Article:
Brent Bozell

Howard Kurtz, the longtime Washington Post media reporter and CNN media-show host, inadvertently defined exactly what's wrong with our political culture when he was asked in an online chat about actress Sally Field blurting out in her Emmy victory speech that if women ruled the world, there'd be no (expletive deleted) wars. Kurtz said awards shows might not be the best slot for political analysis, "but she said it at a live news event, so in a way Fox was censoring the news."

This is "news"? Sally Field's incoherent rant, delivered after a series of stammers, is somehow on par as newsworthy with what your average senior diplomat, military officer, professor, public policy expert or congressman has to say on the subject of war? Expertise means nothing. Fame is all, and grasping a national spotlight for a "zinger," even if it utterly fails to zing, is somehow the political highlight of the weekend.

This is not news. It demonstrates that a key measure we have for punditry in our political culture is fame, not a display of any brains. Field's emission wasn't simply under-thought, but also deeply sexist. Remove the men from political leadership, and the world would never see another war? Can you imagine a movie star or TV actor mounting a national TV platform to say the world would be so much better off if women couldn't vote, or serve as world leaders?

At least Field's remarks were mercifully short. Celebrities usually embarrass themselves at great length. This often happens on Bill Maher's "Real Time" show on HBO. The rap star Mos Def (real name: Dante Smith), often honored by critics as one of those "socially conscious" rappers, recently unloaded a rant that seemed designed to demonstrate he was almost mentally unconscious. To wit, he claimed:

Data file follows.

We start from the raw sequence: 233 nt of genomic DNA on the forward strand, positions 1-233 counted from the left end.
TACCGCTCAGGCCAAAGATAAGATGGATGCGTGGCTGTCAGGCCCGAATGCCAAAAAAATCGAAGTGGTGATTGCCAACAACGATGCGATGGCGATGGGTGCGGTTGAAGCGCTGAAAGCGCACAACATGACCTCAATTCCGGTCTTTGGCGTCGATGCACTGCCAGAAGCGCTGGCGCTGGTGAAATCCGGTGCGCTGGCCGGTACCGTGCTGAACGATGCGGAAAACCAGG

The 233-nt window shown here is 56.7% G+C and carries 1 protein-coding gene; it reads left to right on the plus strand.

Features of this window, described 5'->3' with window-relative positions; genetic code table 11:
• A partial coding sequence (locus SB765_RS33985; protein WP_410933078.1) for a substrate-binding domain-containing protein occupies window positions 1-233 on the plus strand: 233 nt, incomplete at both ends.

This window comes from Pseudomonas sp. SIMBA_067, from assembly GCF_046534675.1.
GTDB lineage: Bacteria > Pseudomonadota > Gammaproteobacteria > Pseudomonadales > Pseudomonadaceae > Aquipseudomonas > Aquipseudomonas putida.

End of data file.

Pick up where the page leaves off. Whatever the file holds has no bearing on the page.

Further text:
1. George Washington "and all them dudes" that founded America "was terrorists as far as the Queen was concerned."

2. "The Catholic Church's stance about child molestation is a form of terrorism in and of itself."

3. Was Osama bin Laden was behind 9-11? "Absolutely not. ... Highly educated people in all areas of science have spoken on the fishiness around the whole 9-11 theory." (Presumably, this includes highly educated scientists like Rosie O'Donnell.)

4. Terrorism is a natural response to murderous American imperialism. "There are valid reasons even to a lot of terrorists' arguments -- quote-unquote, terrorists' arguments -- about why are they frustrated with colonial presence, imperial presence. The way that this government has pursued its foreign interests has been meddlesome, murderously meddlesome."

5. The American space program is a fraud, too. "I don't believe these (maternal expletive deleted) have been to the moon, either."


Brent Bozell

Founder and President of the Media Research Center, Brent Bozell runs the largest media watchdog organization in America.
 
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